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Manufacturing: Attacking the Skills Gap

"The number one concern right now is finding skilled people"

CNC manufacturing cutting operation with bridge crane

In its 2011 “Skills Gap in Manufacturing” report, the Manufacturing Institute laid out the situation: as American manufacturing continues to expand, a lack of critical skills in the workforce is becoming an increasingly common limitation. In many places, we see classified ad pages full of jobs for skilled positions like CNC machinists, high-volume assembly technicians, welders, or electricians. With a reported 600,000 unfilled jobs in the manufacturing sector, it’s something that has to be addressed.

Certainly, lower-cost foreign labor is still a drain, but there is little manufacturers can do about that. What can manufacturers do?

The gap exists in many industries. While there is typically no lack of applicants for a variety of open jobs, there seems to be a lack of qualified, high-potential applicants. As manufacturers and distribution companies cope with this, what are some things they can do?

  • Realize “The Apprentice” isn’t just a television show:  In the past, when demand for manufactured goods was more predictable, the tradition was one of looking to the long term. Manufacturers funded and promoted apprenticeship/training programs for the long term.  There are of course issues with this, as employees trained and brought up on a company’s dime aren’t necessarily bound to that company in a competitive labor market. And for many companies who need skilled tradespeople now, looking to the long term may seem like a luxury. But if the trend continues (and it seems that it will) these types of programs must be considered.
  • Partner with public education and economic development groups: In many states, public vocational schools work hand-in-hand to help develop training programs. For instance, CareerTech in Oklahoma partners with private enterprise for adult and career development. Manufacturers can help specify a curriculum for their workforce, and also help shape what high school students are taught at technical school programs.
  • Take a hard look at automation: While it’s not possible or desirable to automate every job, finding ways to remove labor hours that do not add value is critical. Can certain tasks be done by robotic automation? (Which is getting less expensive every year).  Can increasingly sophisticated programming, vision systems, and effectors help close the gap? Obviously, the material handling issue is critical, as it absorbs so much of the expense and time in any industrial operation. Finding ways to automate it, or the most apt parts of it, is critical. Many manufacturers turned to robotic welding years ago. Many others are moving toward picking, packing, assembly, and palletizing. Not only can automated systems reduce the need for hard-to-find skilled employees, they can also help reduce costs and fight inexpensive, offshored labor.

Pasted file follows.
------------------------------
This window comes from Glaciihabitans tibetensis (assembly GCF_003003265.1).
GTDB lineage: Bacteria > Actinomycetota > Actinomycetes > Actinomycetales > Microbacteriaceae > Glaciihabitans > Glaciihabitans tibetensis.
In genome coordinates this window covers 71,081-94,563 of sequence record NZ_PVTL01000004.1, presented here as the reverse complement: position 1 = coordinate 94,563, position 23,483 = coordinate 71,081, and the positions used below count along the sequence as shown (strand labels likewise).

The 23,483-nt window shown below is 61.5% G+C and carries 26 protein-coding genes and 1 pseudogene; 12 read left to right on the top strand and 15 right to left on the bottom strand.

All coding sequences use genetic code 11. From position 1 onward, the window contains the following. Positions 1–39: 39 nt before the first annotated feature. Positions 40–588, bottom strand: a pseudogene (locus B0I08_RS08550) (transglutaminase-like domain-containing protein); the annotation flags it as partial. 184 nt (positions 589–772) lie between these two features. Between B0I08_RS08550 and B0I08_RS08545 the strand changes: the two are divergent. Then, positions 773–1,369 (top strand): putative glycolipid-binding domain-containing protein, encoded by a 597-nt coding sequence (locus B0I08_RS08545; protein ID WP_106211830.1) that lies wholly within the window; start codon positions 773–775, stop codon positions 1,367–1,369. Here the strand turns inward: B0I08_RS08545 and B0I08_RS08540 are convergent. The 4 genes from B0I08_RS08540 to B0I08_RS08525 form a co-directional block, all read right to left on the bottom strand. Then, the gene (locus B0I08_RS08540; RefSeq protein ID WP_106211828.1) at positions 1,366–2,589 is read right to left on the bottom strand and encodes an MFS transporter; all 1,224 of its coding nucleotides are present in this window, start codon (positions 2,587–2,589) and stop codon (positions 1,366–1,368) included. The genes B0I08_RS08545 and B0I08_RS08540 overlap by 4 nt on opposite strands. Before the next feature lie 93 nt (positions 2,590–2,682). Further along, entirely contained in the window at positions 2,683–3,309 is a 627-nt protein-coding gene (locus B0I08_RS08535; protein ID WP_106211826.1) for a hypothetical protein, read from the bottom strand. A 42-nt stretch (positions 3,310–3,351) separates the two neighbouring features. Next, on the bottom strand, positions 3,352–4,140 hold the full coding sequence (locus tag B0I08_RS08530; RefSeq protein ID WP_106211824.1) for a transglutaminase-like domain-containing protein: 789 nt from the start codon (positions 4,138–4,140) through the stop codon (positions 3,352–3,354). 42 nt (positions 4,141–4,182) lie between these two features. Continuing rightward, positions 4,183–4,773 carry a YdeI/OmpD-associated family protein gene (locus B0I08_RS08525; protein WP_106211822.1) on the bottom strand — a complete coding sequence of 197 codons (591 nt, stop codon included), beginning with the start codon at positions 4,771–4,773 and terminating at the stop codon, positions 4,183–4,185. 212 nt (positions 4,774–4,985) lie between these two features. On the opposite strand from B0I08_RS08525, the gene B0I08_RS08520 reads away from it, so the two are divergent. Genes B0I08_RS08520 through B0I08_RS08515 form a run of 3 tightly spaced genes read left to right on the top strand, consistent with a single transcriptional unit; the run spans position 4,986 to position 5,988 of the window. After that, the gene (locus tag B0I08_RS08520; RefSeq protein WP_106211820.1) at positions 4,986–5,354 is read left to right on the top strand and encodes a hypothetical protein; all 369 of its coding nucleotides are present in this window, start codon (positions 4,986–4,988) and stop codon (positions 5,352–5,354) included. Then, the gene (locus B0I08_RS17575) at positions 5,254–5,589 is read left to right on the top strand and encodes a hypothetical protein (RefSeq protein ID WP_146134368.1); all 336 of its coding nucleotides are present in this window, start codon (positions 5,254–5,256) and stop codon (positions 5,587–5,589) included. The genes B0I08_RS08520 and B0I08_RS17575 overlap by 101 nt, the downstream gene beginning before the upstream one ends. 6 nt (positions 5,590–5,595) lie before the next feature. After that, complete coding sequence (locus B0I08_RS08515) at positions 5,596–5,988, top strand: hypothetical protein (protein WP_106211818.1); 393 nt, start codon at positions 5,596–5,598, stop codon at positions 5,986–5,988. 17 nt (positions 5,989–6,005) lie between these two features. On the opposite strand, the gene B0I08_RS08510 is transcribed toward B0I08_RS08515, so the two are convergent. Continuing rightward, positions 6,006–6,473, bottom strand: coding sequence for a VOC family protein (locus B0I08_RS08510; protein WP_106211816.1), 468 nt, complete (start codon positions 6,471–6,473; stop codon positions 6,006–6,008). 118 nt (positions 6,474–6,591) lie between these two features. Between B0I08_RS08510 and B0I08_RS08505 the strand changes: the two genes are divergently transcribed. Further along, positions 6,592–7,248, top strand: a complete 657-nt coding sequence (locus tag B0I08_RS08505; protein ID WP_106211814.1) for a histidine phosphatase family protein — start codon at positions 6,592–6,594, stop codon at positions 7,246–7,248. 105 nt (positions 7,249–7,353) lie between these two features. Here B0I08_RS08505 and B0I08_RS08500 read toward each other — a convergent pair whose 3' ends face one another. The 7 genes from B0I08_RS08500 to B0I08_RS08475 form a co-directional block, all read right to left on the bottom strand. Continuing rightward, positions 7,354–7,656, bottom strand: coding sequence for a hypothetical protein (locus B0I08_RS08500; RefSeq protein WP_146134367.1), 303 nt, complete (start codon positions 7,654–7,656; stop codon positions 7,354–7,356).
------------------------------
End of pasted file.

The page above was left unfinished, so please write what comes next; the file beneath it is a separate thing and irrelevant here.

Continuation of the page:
• Partner experienced tradespeople with younger ones – particularly in the “retirement” window: The demographics of this situation can be discouraging. We lack skilled labor now, and a large portion of the current pool is nearing retirement age. This means that manufacturers are watching their most experienced and knowledgeable employees move toward retirement in growing numbers. One way to help alleviate that concern is to Bridge the gap between these seasoned older workers and their replacements before that knowledge can walk out the door.
  • Consider modern training options such as video on demand, online, and more. Today, we have access to technology that was unavailable even a decade ago. That means there are opportunities for lower cost training in video and online that weren’t available before. One such example is Tooling University.
  • Look at younger workers: It’s paradoxical that while we lack specific, skilled workers, that the current unemployment rate is high in many parts of the United States. Many manufacturers require experience that these workers do not have and often cannot acquire. It’s difficult to hire unqualified workers, but many companies are simply trading employees back and forth with other companies, while the skilled labor pool continues to shrink. If you believe a person has a strong work ethic and a desire to learn, add those types of candidates to your hiring pool. Yes, some will use you to learn a skill, and then walk. But not all of them. It’s ultimately the responsibility of employers to retain talent. If your on-boarding process is good and you’re competitive, you’ll retain enough to make it worthwhile.

So, what’s next?

Many economists believe that we are going to see stronger, long term growth in the American manufacturing market, due to the underutilized labor pool and particularly due to energy costs and dwindling advantages for overseas production. If that’s so, finding ways to staff up in cost effective ways is critical. What are some of your ideas?

Scott Stone is Cisco-Eagle's Vice President of Marketing with more than thirty years of experience in material handling, warehousing and industrial operations. His work is published in multiple industry journals an websites on a variety of warehousing topics. He writes about automation, warehousing, safety, manufacturing and other areas of concern for industrial operations and those who operate them.

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